LOS ANGELES — According to The Orange County Register, Vahid David Delrahim, who owns some 100 local carwashes and gas stations, has been accused by the U.S. Department of Labor of wage theft in failing to pay minimum wage and overtime to around 700 workers at a dozen of his facilities in Orange, Los Angeles, San Bernardino and Ventura counties over a five-year period.
The case has also raised ethical issues concerning Delrahim’s lawyers at Littler Mendelson, the country’s largest management-side employment firm, the article continued.
According to the prosecutors, the article noted, the workers, the vast majority of whom are Latino, were ordered to arrive early but not clock in until customers arrived and clock out when business slowed but remain on duty until more customers showed up.
As a result, the government is seeking at least $4 million in back wages and damages, the article added.
In court documents, Delrahim’s lead attorney, Los Angeles-based Rebecca Aragon, and her team called the government’s claims “frivolous, vexatious and unreasonable,” arguing that Delrahim was “without sufficient knowledge…to admit or deny” the allegations.
Furthermore, Littler Mendelson lawyers said in court documents that the workers “were engaged in activities that were preliminary or postliminary to their principal activities and thus are not compensable,” the article noted.
The Delrahim investigation began in June 2015 with 63 current and former workers at a single facility, the Brea Car Wash & Detail Center, the article stated, and has since evolved into a major legal battle, where three of his Agoura Hills-based companies are also defendants: Southwest Fuel Management, Goldenwest Solutions Group and California Payroll Group.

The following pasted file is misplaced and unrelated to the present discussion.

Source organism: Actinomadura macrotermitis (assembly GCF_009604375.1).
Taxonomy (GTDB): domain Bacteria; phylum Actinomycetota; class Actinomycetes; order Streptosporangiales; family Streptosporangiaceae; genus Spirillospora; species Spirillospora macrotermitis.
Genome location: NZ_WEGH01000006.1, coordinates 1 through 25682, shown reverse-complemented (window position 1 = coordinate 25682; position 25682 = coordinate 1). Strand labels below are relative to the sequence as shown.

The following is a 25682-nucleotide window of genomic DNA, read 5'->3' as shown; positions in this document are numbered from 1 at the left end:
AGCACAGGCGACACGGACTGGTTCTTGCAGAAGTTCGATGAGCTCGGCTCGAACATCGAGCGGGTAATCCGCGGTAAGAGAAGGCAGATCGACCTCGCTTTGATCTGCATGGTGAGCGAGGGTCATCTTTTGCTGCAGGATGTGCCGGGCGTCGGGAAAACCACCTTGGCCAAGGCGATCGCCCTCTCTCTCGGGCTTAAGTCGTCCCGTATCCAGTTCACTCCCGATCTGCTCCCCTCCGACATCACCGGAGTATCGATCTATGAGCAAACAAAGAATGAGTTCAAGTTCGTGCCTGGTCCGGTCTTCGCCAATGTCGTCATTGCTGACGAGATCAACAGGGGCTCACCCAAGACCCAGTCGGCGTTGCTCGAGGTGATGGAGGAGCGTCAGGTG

In addition, legal ethics issues have arisen, the article stated; for instance, shortly after the investigation began, Delrahim and Littler Mendelson were told to preserve potential evidence, but court records show that text messages, email accounts and videos of the workers’ comings and going were destroyed.
Prosecutors labeled this “wanton destruction” of evidence, while Delrahim and Littler Mendelson said that texts, email accounts and videos were routinely, but not deliberately, deleted and would not have proven the accusations of wage theft, the article continued.
Over the course of the two-year case, the court has sanctioned Delrahim and Littler Mendelson five times for withholding documents and other “not substantially justified” delaying tactics, ordering them to reimburse the government $23,850 in legal fees, the article noted.
Moreover, last month, Judge Fernando Olguin tossed out 37 declarations from carwash workers citing the “coercive” and “improper” manner in which they had been collected, the article stated; in an 11-page order that he wrote, the judge said that Delrahim and his companies’ “misleading conduct has created fear and confusion among its employees,” making it less likely for them to cooperation with the investigation.
One employee began to cry during an interview with Delrahim’s lawyer, and another said he signed “because he felt he would lose his job or have his hours cut if he did not,” the article added.
Olguin ordered that all 700 workers receive a notice in English and Spanish informing them that the government has determined that they are owed back wages, that they can refuse to speak with Delrahim’s lawyers without fear of retaliation and that talking to them could limit their ability to collect back wages, the article stated.
The dozen carwashes cited by the Labor Department include:
- Agoura Hills Car Wash (Agoura Hills)
- Alicia Auto Spa & Detail Center (Laguna Hills)
- Brea Car Wash & Detail Center (Brea)
- Coast Hand Car Wash & Detail Center (Long Beach)
- Laguna Hills Auto Spa (Laguna Hills)
- Lavaggio (Agoura Hills)
- Las Posas Car Wash (Camarillo)
- Newport Coast Car Wash (Newport Beach)
- Placentia Car Wash (Placentia)
- Redlands Auto Spa (Redlands)
- Redlands Car Wash & Detail Center (Redlands)
- Steve’s Detailing (Newport Beach).
Read the full article here.